Reduced gradient bubble model

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The reduced gradient bubble model (RGBM) is an algorithm developed by Dr Bruce Wienke for calculating decompression stops needed for a particular dive profile. It is related to the Varying Permeability Model.[1] but is conceptually different in that it rejects the gel-bubble model of the varying permeability model.[2]

It is used in several dive computers, particularly those made by Suunto, Aqwary, Mares, HydroSpace Engineering,[1] and Underwater Technologies Center. It is characterised by the following assumptions: blood flow (perfusion) provides a limit for tissue gas penetration by diffusion; an exponential distribution of sizes of bubble seeds is always present, with many more small seeds than large ones; bubbles are permeable to gas transfer across surface boundaries under all pressures; the haldanean tissue compartments range in half time from 1 to 720 minutes, depending on gas mixture.[1]

Some manufacturers such as Suunto have also devised approximations of Wienke's model. Suunto uses a modified haldanean nine-compartment model with the assumption of reduced off-gassing caused by bubbles. This implementation offers both a depth ceiling and a depth floor for the decompression stops. The former maximises tissue off-gassing and the latter minimises bubble growth.[3] The model has been correlated and validated in a number of published articles using collected dive profile data.[citation needed]

Description[edit]

The model is based on the assumption that phase separation during decompression is random, yet highly probable, in body tissue, and that a bubble will continue to grow by acquiring gas from adjacent saturated tissue, at a rate depending on the local free/dissolved concentration gradient. Gas exchange mechanisms are fairly well understood in comparison with nucleation and stabilization mechanisms, which are computationally uncertainly defined. Nevertheless there is an opinion among some decompression researchers that the existing practices and studies on bubbles and nuclei provide useful information on bubble growth and elimination processes and the time scales involved. Wienke considers that the consistency between these practices and the underlying physical principles suggest directions for decompression modelling for algorithms beyond parameter fitting and extrapolation. He considers that the RGBM implements the theoretical model in these aspects and also supports the efficacy of recently developed safe diving practice due to its dual phase mechanics. These include:[4]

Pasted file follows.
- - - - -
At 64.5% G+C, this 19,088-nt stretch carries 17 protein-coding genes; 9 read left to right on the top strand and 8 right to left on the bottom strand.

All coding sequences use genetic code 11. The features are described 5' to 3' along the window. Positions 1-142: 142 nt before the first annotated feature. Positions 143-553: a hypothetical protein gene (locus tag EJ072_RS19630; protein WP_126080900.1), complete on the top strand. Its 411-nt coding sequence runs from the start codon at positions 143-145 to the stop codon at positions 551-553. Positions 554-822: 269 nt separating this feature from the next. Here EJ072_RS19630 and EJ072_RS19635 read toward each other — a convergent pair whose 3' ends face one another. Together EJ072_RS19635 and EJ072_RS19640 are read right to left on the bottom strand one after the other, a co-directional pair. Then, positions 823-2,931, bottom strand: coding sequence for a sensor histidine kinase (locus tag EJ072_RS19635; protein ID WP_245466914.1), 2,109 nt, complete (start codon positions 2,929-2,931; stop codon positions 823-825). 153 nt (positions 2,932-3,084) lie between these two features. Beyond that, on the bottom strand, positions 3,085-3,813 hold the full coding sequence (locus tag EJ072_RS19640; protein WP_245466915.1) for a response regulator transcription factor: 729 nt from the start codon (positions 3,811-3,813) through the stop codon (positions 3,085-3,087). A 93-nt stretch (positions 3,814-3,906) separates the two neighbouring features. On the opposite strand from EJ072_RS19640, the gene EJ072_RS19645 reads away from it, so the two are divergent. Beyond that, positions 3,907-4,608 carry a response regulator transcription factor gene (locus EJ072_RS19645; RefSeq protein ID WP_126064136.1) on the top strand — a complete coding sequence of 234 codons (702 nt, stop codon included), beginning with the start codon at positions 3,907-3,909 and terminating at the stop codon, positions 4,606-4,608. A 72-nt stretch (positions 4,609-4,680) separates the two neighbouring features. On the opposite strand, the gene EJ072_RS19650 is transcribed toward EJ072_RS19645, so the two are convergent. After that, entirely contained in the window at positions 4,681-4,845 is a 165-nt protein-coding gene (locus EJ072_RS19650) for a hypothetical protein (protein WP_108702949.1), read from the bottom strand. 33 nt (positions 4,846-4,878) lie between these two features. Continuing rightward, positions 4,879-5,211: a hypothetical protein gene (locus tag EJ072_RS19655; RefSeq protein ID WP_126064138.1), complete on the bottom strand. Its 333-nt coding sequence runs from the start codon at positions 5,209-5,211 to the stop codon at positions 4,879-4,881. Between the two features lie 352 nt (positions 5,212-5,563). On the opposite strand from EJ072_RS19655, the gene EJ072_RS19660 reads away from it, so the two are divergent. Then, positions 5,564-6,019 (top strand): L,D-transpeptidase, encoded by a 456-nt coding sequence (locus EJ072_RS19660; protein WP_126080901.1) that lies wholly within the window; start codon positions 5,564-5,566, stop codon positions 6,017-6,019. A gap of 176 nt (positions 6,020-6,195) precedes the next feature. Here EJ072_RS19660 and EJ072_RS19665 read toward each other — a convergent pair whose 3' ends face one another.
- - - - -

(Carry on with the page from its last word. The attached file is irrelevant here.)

• reduced no-stop time limits;
  • safety stops in the 10-20 fsw depth zone;
  • ascent rates not exceeding 30 fsw per minute;
  • restricted repetitive exposures, particularly beyond 100 fsw,
  • restricted reverse profile and deep spike diving;
  • restricted multi day activity;
  • smooth coalescence of bounce and saturation limit points;
  • consistent diving protocols for altitude;
  • deep stops for decompression, extended range, and mixed gas diving with overall shorter decompression times, particularly in the shallow zone;
  • use of helium rich mixtures for technical diving, with shallower isobaric switches to nitrox than suggested by Haldanian strategies;
  • use of pure oxygen in the shallow zone to efficiently eliminate both dissolved and bubble phase inert gases.

References[edit]

  1. ^ a b c Wienke, Bruce R; O’Leary, Timothy R (13 February 2002). "Reduced gradient bubble model: Diving algorithm, basis and comparisons" (PDF). Tampa, Florida: NAUI Technical Diving Operations. pp. 7–12. Retrieved 12 January 2010. 
  2. ^ Campbell, Ernest S (30 April 2009). "Reduced gradient bubble model". Scubadoc's Diving Medicine. Retrieved 12 January 2010.  – Bruce Wienke describes the differences between RGBM and VPM
  3. ^ "Suunto Reduced Gradient Bubble Model" (PDF). Suunto. 24 July 2003. Retrieved 24 January 2010. 
  4. ^ Wienke, B.R.; O'Leary, T.R. "Deep RGBM". Advanced Diver Magazine.